Risk Revisited

Institutional investors ready to give up on stocks should first consider whether they should lift some of the restrictions they impose on their equity managers, as my colleague Patrick Rudden recently explained in an article for our European newsletter, Pension KnowlEDGE.

US mutual fund figures show that there has been massive switching out of equities and into bonds since 2008 as investors have attempted to de-risk their portfolios. This is likely to be a fair reflection of what has been happening with European investors too, both retail and institutional—all the more so after the turbulence of this August. Indeed, we have received numerous calls from investors asking what steps we have taken to protect portfolios from recent equity-market declines.

Our response is to ask clients to look again at their own objectives and how they are to be achieved. Their aim may still be to meet some future liability, like a pension or the needs of a charity. What may have changed is how that aim is to be met.

While markets have hardly been kind since 2000, most equity mandates placed with fund managers continue to prescribe a long-only, fully invested portfolio. It goes without saying that there is a limit to what such a portfolio can do to protect against falling equity markets.

Investment criteria that were forged in the white-hot optimism of the long bull markets of the 1980s and 1990s may not suit current circumstances. Investors who stuck with equities and are now feeling anxious about recent volatility may be signaling that they have insufficient offsetting exposures—high-quality bonds, for example. Alternatively, they may have so finely sliced and diced their portfolios among various specialists that they have lost the ability to make timely allocations among asset classes and strategies.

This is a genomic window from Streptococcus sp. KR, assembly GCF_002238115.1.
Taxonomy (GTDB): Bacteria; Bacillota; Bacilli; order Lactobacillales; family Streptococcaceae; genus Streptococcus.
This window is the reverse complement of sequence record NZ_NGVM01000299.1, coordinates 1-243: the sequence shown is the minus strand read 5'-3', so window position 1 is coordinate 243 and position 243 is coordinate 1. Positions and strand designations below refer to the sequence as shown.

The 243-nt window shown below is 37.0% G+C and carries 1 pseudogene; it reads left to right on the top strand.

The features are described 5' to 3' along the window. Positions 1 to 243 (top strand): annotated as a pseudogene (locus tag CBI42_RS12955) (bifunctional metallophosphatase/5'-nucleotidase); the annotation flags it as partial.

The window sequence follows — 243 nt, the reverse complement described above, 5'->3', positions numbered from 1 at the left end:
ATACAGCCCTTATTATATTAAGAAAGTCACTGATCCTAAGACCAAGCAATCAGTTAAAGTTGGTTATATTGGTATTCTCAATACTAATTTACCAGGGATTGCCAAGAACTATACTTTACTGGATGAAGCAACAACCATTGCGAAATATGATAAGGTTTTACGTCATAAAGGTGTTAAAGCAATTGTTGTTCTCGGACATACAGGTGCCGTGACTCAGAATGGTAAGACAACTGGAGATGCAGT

Instead, those investors may need to think more creatively, perhaps allowing their equity managers more discretion. One route could be to use a diversified growth fund, which might offer a more flexible and timely approach to volatility. Alternatively, perhaps they should invest in equity portfolios designed to have lower volatility.

What is clear is that many investors have thrown in the towel with equities. Yet those who have rushed into bonds may have simply guaranteed that their long-term objectives cannot be achieved.

Whatever the case, as investors revisit the management of their portfolios in the wake of the recent market turbulence, their imperative should be to take a more sophisticated approach to risk than simply fleeing to the nearest safe haven.

The views expressed herein do not constitute research, investment advice or trade recommendations and do not necessarily represent the views of all AllianceBernstein portfolio teams.

Seth Masters

Chief Investment Officer—Bernstein
Seth Masters is Chief Investment Officer of Bernstein. He heads the team that provides customized wealth-planning advice and manages the firm’s private client portfolios. Masters was previously CIO for Asset Allocation, overseeing the firm’s Dynamic Asset Allocation, Target Date, Target Risk and Indexed services. In June 2008, he was appointed head of AllianceBernstein’s newly formed Defined Contribution business unit, which has since become an industry leader in custom target-date and lifetime income portfolios. Masters became CIO of Blend Strategies in 2002 and launched a range of style-blended services. From 1994 to 2002, he was CIO of Emerging Markets Value Equities. He joined Bernstein in 1991 as a research analyst covering global financial firms. Masters has frequently been cited in print and appeared on television programs dealing with investment strategy. He has published numerous articles, including “The Case for the 20,000 Dow”; “Long-Horizon Investment Planning in Globally Integrated Capital Markets”; “Is There a Better Way to Rebalance?”; and “The Future of Defined Contribution Plans.” Masters worked as a senior associate at Booz, Allen & Hamilton from 1986 to 1990 and taught economics in China from 1983 to 1985. He holds an AB from Princeton University and an MPhil in economics from Oxford University. He is fluent in French and Mandarin Chinese. Location: New York

Related Posts